PDF version of
this poster presentation

**Next:** Hierarchies of truth and **Up:** Mathematics and
physics **Previous:** Mathematics

It always bothers me that, according to the laws as we understand them today, it takes a computing machine an infinite number of logical operations to figure out what goes on in no matter how tiny a region of space, and no matter how tiny a region of time. How can all that be going on in that tiny space? Why should it take an infinite amount of logic to figure out what one tiny piece of space/time is going to do? So I have often made the hypotheses that ultimately physics will not require a mathematical statement, that in the end the machinery will be revealed, and the laws will turn out to be simple, like the chequer board with all its apparent complexities[4, p 57]..

Richard Ferynman goes on to warn that one should not take such prejudices too seriously. But his intuition suggested to him that the universe may not have any infinite continuous structures even though such structures pervade our existing physical models.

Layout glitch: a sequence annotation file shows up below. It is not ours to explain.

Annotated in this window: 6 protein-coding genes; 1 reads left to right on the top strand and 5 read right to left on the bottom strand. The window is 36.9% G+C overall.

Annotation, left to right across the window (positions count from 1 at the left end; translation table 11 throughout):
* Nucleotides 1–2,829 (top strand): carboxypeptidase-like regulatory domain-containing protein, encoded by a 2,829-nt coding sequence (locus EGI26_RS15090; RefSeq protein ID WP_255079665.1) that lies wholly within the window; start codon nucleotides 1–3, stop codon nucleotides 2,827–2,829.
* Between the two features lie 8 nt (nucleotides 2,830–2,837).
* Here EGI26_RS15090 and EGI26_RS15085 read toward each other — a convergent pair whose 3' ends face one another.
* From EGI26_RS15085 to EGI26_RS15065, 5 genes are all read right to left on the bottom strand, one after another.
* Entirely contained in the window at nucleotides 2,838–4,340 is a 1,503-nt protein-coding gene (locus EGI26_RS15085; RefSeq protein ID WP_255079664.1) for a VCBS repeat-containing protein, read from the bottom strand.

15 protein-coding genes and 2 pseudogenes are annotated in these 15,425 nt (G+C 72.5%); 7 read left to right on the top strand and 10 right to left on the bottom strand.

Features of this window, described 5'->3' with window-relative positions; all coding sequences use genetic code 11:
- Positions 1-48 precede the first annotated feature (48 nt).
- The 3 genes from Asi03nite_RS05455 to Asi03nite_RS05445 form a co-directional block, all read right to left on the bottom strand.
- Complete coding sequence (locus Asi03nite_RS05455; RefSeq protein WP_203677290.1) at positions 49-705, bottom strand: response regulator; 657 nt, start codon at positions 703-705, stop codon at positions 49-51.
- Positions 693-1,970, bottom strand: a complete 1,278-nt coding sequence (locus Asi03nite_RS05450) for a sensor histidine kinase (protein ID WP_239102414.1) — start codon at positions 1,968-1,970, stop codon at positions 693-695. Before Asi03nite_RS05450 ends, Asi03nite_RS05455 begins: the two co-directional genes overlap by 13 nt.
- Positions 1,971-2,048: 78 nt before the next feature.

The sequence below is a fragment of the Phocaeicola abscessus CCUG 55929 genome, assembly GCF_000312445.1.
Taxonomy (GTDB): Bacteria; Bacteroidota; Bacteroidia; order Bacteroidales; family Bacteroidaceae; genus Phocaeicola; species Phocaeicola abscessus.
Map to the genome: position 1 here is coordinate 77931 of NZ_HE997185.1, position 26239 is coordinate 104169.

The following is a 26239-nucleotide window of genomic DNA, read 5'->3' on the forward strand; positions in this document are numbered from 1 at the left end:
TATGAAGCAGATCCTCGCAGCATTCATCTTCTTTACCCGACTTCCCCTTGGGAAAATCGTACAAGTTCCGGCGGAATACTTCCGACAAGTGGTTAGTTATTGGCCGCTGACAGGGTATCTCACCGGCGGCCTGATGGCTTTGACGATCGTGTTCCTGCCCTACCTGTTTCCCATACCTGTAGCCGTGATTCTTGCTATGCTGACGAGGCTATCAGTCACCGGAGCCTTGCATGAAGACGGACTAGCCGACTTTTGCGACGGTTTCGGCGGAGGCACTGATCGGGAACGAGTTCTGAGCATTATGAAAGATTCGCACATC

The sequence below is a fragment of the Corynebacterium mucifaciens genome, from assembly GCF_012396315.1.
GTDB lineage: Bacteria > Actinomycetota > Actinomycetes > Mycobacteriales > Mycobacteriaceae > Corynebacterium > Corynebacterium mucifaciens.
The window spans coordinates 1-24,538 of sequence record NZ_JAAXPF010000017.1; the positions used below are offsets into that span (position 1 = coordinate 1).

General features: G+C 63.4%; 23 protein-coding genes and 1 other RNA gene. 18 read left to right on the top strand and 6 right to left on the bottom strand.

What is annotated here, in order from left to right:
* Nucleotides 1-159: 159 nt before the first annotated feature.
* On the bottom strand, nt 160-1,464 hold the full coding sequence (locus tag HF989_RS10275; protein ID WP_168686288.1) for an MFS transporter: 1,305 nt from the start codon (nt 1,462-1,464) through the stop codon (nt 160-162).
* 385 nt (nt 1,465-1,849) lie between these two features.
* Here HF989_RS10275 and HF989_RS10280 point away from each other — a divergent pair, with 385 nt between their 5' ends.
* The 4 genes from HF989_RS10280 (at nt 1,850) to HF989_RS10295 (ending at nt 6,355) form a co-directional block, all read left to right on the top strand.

I consider it quite possible that physics cannot be based on the field concept, i. e., on continuous structures. In that casenothingremains of my entire castle in the air gravitation theory included, [and of] the rest of modern physics[8].

Einstein reached this conclusion near the end of his life in spite of the obvious pain it caused him because of its implications for his beloved relativity.

If the all that exists are finite conscious gestalts then
physics at its core must be finite. There are many reasons for
thinking that this may be true and others besides Einstein that
have suggested this[5]
[10]. I give additional
reasons to suspect this may be true and speculate about the
possible structure of such models and the experiments that might
lead to such a theory in *What is and what will be*[1].

PDF version of
this poster presentation

**Next:** Hierarchies of truth and **Up:** Mathematics and
physics **Previous:** Mathematics

home | consulting | videos | book | QM FAQ | contact |